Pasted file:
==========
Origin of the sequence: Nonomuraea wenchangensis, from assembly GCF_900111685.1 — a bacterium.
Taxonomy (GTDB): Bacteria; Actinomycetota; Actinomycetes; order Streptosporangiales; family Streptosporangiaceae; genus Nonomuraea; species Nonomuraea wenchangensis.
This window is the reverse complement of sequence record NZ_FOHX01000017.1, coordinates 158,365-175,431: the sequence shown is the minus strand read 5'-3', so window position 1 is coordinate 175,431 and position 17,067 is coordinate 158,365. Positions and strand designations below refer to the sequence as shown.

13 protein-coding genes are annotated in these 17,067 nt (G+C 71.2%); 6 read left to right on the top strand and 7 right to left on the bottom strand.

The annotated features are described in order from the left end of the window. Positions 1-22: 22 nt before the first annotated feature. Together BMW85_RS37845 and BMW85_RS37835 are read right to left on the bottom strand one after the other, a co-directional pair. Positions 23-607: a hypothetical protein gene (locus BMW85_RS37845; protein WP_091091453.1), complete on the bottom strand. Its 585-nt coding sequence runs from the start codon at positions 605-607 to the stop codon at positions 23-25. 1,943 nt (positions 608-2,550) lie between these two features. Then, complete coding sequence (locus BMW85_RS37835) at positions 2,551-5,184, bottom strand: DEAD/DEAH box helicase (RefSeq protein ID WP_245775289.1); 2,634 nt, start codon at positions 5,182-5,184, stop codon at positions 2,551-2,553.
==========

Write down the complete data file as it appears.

Origin of the sequence: Nonomuraea wenchangensis, from assembly GCF_900111685.1 — a bacterium.
Taxonomy (GTDB): Bacteria; Actinomycetota; Actinomycetes; order Streptosporangiales; family Streptosporangiaceae; genus Nonomuraea; species Nonomuraea wenchangensis.
This window is the reverse complement of sequence record NZ_FOHX01000017.1, coordinates 158,365-175,431: the sequence shown is the minus strand read 5'-3', so window position 1 is coordinate 175,431 and position 17,067 is coordinate 158,365. Positions and strand designations below refer to the sequence as shown.

13 protein-coding genes are annotated in these 17,067 nt (G+C 71.2%); 6 read left to right on the top strand and 7 right to left on the bottom strand.

The annotated features are described in order from the left end of the window. Positions 1-22: 22 nt before the first annotated feature. Together BMW85_RS37845 and BMW85_RS37835 are read right to left on the bottom strand one after the other, a co-directional pair. Positions 23-607: a hypothetical protein gene (locus BMW85_RS37845; protein WP_091091453.1), complete on the bottom strand. Its 585-nt coding sequence runs from the start codon at positions 605-607 to the stop codon at positions 23-25. 1,943 nt (positions 608-2,550) lie between these two features. Then, complete coding sequence (locus BMW85_RS37835) at positions 2,551-5,184, bottom strand: DEAD/DEAH box helicase (RefSeq protein ID WP_245775289.1); 2,634 nt, start codon at positions 5,182-5,184, stop codon at positions 2,551-2,553.